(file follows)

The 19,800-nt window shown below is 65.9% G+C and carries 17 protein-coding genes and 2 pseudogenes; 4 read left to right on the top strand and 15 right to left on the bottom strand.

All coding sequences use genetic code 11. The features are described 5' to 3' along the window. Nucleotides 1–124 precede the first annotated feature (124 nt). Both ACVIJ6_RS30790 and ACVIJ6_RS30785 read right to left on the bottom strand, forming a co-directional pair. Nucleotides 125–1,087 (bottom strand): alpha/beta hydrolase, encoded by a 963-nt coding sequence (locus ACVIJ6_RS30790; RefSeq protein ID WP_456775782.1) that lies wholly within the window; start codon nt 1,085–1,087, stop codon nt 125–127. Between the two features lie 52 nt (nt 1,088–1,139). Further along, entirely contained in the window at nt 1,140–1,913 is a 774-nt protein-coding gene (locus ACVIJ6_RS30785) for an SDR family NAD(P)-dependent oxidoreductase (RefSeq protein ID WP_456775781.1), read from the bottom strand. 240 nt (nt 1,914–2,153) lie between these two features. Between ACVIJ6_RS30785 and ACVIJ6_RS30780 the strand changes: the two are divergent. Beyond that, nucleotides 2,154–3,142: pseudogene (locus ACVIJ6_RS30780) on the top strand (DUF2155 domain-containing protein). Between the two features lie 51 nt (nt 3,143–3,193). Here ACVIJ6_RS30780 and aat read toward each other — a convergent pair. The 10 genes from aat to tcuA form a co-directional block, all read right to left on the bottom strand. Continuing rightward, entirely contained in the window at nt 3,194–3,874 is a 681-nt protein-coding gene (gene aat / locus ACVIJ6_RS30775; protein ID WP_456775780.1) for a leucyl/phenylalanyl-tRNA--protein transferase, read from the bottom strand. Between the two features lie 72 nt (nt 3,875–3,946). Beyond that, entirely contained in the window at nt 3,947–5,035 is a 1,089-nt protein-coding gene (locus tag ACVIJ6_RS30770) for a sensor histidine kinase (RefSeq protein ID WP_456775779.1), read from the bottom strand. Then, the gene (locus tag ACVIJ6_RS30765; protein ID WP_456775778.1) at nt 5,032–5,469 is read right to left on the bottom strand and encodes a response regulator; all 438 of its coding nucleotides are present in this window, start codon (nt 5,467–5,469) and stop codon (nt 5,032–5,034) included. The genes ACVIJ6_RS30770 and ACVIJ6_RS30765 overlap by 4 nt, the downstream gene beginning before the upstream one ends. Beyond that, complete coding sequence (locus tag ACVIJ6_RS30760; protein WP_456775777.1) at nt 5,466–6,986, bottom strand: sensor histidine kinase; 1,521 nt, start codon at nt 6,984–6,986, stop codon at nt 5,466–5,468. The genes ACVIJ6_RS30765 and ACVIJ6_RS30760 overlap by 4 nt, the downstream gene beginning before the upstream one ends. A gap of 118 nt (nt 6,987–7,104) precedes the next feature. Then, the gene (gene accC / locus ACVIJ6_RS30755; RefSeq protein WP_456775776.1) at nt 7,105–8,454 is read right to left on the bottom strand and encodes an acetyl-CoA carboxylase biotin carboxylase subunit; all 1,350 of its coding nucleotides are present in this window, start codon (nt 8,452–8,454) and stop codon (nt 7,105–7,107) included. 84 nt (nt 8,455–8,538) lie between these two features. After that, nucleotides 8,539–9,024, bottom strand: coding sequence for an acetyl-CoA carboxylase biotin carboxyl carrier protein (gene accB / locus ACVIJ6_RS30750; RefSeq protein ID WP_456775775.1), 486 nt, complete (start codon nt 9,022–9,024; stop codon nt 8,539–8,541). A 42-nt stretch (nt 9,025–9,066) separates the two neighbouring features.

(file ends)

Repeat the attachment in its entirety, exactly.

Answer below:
The 19,800-nt window shown below is 65.9% G+C and carries 17 protein-coding genes and 2 pseudogenes; 4 read left to right on the top strand and 15 right to left on the bottom strand.

All coding sequences use genetic code 11. The features are described 5' to 3' along the window. Nucleotides 1–124 precede the first annotated feature (124 nt). Both ACVIJ6_RS30790 and ACVIJ6_RS30785 read right to left on the bottom strand, forming a co-directional pair. Nucleotides 125–1,087 (bottom strand): alpha/beta hydrolase, encoded by a 963-nt coding sequence (locus ACVIJ6_RS30790; RefSeq protein ID WP_456775782.1) that lies wholly within the window; start codon nt 1,085–1,087, stop codon nt 125–127. Between the two features lie 52 nt (nt 1,088–1,139). Further along, entirely contained in the window at nt 1,140–1,913 is a 774-nt protein-coding gene (locus ACVIJ6_RS30785) for an SDR family NAD(P)-dependent oxidoreductase (RefSeq protein ID WP_456775781.1), read from the bottom strand. 240 nt (nt 1,914–2,153) lie between these two features. Between ACVIJ6_RS30785 and ACVIJ6_RS30780 the strand changes: the two are divergent. Beyond that, nucleotides 2,154–3,142: pseudogene (locus ACVIJ6_RS30780) on the top strand (DUF2155 domain-containing protein). Between the two features lie 51 nt (nt 3,143–3,193). Here ACVIJ6_RS30780 and aat read toward each other — a convergent pair. The 10 genes from aat to tcuA form a co-directional block, all read right to left on the bottom strand. Continuing rightward, entirely contained in the window at nt 3,194–3,874 is a 681-nt protein-coding gene (gene aat / locus ACVIJ6_RS30775; protein ID WP_456775780.1) for a leucyl/phenylalanyl-tRNA--protein transferase, read from the bottom strand. Between the two features lie 72 nt (nt 3,875–3,946). Beyond that, entirely contained in the window at nt 3,947–5,035 is a 1,089-nt protein-coding gene (locus tag ACVIJ6_RS30770) for a sensor histidine kinase (RefSeq protein ID WP_456775779.1), read from the bottom strand. Then, the gene (locus tag ACVIJ6_RS30765; protein ID WP_456775778.1) at nt 5,032–5,469 is read right to left on the bottom strand and encodes a response regulator; all 438 of its coding nucleotides are present in this window, start codon (nt 5,467–5,469) and stop codon (nt 5,032–5,034) included. The genes ACVIJ6_RS30770 and ACVIJ6_RS30765 overlap by 4 nt, the downstream gene beginning before the upstream one ends. Beyond that, complete coding sequence (locus tag ACVIJ6_RS30760; protein WP_456775777.1) at nt 5,466–6,986, bottom strand: sensor histidine kinase; 1,521 nt, start codon at nt 6,984–6,986, stop codon at nt 5,466–5,468. The genes ACVIJ6_RS30765 and ACVIJ6_RS30760 overlap by 4 nt, the downstream gene beginning before the upstream one ends. A gap of 118 nt (nt 6,987–7,104) precedes the next feature. Then, the gene (gene accC / locus ACVIJ6_RS30755; RefSeq protein WP_456775776.1) at nt 7,105–8,454 is read right to left on the bottom strand and encodes an acetyl-CoA carboxylase biotin carboxylase subunit; all 1,350 of its coding nucleotides are present in this window, start codon (nt 8,452–8,454) and stop codon (nt 7,105–7,107) included. 84 nt (nt 8,455–8,538) lie between these two features. After that, nucleotides 8,539–9,024, bottom strand: coding sequence for an acetyl-CoA carboxylase biotin carboxyl carrier protein (gene accB / locus ACVIJ6_RS30750; RefSeq protein ID WP_456775775.1), 486 nt, complete (start codon nt 9,022–9,024; stop codon nt 8,539–8,541). A 42-nt stretch (nt 9,025–9,066) separates the two neighbouring features.